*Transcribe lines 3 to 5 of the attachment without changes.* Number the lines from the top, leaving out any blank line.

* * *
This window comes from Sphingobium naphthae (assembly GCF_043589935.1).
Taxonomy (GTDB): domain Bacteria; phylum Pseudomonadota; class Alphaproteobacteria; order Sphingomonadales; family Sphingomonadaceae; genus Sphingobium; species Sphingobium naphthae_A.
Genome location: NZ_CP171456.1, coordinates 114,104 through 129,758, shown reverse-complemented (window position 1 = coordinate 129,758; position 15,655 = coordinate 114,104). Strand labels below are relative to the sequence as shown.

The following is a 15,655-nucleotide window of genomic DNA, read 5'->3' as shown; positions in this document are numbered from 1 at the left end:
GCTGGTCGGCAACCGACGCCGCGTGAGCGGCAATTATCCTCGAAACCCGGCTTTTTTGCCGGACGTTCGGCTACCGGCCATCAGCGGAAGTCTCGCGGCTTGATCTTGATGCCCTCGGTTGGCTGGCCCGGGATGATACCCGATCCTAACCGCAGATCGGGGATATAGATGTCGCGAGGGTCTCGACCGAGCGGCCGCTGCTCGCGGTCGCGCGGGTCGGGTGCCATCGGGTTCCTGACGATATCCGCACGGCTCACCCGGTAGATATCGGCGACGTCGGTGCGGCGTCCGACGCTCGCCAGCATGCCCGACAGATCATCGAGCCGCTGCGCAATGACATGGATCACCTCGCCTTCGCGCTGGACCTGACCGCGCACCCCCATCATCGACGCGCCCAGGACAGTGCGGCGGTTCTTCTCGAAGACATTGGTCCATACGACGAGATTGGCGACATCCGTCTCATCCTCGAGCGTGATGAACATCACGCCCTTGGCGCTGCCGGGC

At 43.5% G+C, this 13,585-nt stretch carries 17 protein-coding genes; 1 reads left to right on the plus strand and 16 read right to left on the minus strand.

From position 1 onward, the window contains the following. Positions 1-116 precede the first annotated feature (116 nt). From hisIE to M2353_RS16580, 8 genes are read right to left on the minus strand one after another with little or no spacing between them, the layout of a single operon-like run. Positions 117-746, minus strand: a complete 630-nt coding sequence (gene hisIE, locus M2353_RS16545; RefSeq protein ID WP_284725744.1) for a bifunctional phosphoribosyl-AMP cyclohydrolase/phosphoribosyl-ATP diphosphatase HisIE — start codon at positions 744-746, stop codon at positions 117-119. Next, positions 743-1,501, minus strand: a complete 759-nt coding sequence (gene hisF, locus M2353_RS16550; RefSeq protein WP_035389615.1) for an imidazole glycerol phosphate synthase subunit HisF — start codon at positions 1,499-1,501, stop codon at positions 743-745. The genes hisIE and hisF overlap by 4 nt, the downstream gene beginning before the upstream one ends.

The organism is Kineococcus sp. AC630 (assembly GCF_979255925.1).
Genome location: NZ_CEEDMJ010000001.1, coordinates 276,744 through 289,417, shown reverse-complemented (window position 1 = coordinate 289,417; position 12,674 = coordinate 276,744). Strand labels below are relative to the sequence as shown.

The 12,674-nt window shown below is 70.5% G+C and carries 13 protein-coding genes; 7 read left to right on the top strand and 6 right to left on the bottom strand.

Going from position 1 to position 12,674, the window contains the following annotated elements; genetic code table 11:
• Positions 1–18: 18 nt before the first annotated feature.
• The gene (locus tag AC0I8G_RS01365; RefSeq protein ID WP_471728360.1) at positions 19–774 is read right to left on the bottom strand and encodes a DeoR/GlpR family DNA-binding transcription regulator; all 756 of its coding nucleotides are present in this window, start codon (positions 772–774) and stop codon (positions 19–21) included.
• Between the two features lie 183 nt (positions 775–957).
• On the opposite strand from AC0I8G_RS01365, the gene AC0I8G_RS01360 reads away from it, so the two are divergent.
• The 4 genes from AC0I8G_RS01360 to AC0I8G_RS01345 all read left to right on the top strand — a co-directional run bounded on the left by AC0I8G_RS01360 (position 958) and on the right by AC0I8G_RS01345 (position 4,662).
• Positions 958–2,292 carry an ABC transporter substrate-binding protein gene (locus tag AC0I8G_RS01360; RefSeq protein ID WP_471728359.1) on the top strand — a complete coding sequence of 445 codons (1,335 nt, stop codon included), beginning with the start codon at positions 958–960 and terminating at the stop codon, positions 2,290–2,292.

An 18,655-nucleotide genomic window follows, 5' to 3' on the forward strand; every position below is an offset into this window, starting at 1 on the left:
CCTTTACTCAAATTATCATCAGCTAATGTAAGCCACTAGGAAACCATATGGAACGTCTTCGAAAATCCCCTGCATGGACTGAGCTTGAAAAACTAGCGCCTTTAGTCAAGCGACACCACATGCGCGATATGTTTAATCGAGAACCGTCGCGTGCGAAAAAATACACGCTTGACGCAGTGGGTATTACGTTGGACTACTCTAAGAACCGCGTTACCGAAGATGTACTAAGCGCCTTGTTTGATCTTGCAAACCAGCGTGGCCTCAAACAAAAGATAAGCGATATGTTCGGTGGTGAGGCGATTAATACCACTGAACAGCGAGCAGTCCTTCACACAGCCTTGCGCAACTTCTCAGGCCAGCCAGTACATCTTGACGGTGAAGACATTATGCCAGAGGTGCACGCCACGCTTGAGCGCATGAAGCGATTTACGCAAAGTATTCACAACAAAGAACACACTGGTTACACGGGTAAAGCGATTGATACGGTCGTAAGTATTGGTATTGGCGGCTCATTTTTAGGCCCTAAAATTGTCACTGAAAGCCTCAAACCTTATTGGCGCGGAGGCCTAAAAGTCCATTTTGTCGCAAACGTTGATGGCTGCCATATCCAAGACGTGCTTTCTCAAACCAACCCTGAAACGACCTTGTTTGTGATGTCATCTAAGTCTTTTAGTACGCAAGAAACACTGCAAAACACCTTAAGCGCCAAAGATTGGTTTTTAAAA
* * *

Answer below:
Genome location: NZ_CP171456.1, coordinates 114,104 through 129,758, shown reverse-complemented (window position 1 = coordinate 129,758; position 15,655 = coordinate 114,104). Strand labels below are relative to the sequence as shown.

The following is a 15,655-nucleotide window of genomic DNA, read 5'->3' as shown; positions in this document are numbered from 1 at the left end:
GCTGGTCGGCAACCGACGCCGCGTGAGCGGCAATTATCCTCGAAACCCGGCTTTTTTGCCGGACGTTCGGCTACCGGCCATCAGCGGAAGTCTCGCGGCTTGATCTTGATGCCCTCGGTTGGCTGGCCCGGGATGATACCCGATCCTAACCGCAGATCGGGGATATAGATGTCGCGAGGGTCTCGACCGAGCGGCCGCTGCTCGCGGTCGCGCGGGTCGGGTGCCATCGGGTTCCTGACGATATCCGCACGGCTCACCCGGTAGATATCGGCGACGTCGGTGCGGCGTCCGACGCTCGCCAGCATGCCCGACAGATCATCGAGCCGCTGCGCAATGACATGGATCACCTCGCCTTCGCGCTGGACCTGACCGCGCACCCCCATCATCGACGCGCCCAGGACAGTGCGGCGGTTCTTCTCGAAGACATTGGTCCATACGACGAGATTGGCGACATCCGTCTCATCCTCGAGCGTGATGAACATCACGCCCTTGGCGCTGCCGGGC